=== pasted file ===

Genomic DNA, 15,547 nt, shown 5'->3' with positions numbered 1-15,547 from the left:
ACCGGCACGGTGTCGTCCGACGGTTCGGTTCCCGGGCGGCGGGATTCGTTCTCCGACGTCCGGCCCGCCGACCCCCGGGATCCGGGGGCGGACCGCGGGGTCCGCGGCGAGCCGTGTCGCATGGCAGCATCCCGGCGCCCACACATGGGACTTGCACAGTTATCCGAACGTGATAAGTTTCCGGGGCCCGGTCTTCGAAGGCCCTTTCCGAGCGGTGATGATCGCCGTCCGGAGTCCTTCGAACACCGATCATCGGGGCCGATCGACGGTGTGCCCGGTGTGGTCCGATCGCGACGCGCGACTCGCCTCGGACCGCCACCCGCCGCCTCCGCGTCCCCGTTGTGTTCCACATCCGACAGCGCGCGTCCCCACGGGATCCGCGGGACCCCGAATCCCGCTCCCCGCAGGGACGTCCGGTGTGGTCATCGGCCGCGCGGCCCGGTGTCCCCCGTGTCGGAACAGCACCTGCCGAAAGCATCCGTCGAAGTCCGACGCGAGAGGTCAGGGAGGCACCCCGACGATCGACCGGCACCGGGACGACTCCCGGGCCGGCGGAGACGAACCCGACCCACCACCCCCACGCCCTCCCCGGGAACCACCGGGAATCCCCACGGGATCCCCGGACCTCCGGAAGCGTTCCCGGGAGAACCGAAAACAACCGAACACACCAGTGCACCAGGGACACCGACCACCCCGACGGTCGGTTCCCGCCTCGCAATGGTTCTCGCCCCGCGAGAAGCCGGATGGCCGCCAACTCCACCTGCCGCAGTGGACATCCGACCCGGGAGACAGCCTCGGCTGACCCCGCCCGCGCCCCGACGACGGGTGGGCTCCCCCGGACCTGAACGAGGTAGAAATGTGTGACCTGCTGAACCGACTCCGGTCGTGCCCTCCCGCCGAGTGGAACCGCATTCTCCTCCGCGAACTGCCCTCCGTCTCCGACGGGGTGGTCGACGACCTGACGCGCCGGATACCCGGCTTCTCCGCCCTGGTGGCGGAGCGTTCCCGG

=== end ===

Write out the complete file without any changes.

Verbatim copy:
Genomic DNA, 15,547 nt, shown 5'->3' with positions numbered 1-15,547 from the left:
ACCGGCACGGTGTCGTCCGACGGTTCGGTTCCCGGGCGGCGGGATTCGTTCTCCGACGTCCGGCCCGCCGACCCCCGGGATCCGGGGGCGGACCGCGGGGTCCGCGGCGAGCCGTGTCGCATGGCAGCATCCCGGCGCCCACACATGGGACTTGCACAGTTATCCGAACGTGATAAGTTTCCGGGGCCCGGTCTTCGAAGGCCCTTTCCGAGCGGTGATGATCGCCGTCCGGAGTCCTTCGAACACCGATCATCGGGGCCGATCGACGGTGTGCCCGGTGTGGTCCGATCGCGACGCGCGACTCGCCTCGGACCGCCACCCGCCGCCTCCGCGTCCCCGTTGTGTTCCACATCCGACAGCGCGCGTCCCCACGGGATCCGCGGGACCCCGAATCCCGCTCCCCGCAGGGACGTCCGGTGTGGTCATCGGCCGCGCGGCCCGGTGTCCCCCGTGTCGGAACAGCACCTGCCGAAAGCATCCGTCGAAGTCCGACGCGAGAGGTCAGGGAGGCACCCCGACGATCGACCGGCACCGGGACGACTCCCGGGCCGGCGGAGACGAACCCGACCCACCACCCCCACGCCCTCCCCGGGAACCACCGGGAATCCCCACGGGATCCCCGGACCTCCGGAAGCGTTCCCGGGAGAACCGAAAACAACCGAACACACCAGTGCACCAGGGACACCGACCACCCCGACGGTCGGTTCCCGCCTCGCAATGGTTCTCGCCCCGCGAGAAGCCGGATGGCCGCCAACTCCACCTGCCGCAGTGGACATCCGACCCGGGAGACAGCCTCGGCTGACCCCGCCCGCGCCCCGACGACGGGTGGGCTCCCCCGGACCTGAACGAGGTAGAAATGTGTGACCTGCTGAACCGACTCCGGTCGTGCCCTCCCGCCGAGTGGAACCGCATTCTCCTCCGCGAACTGCCCTCCGTCTCCGACGGGGTGGTCGACGACCTGACGCGCCGGATACCCGGCTTCTCCGCCCTGGTGGCGGAGCGTTCCCGG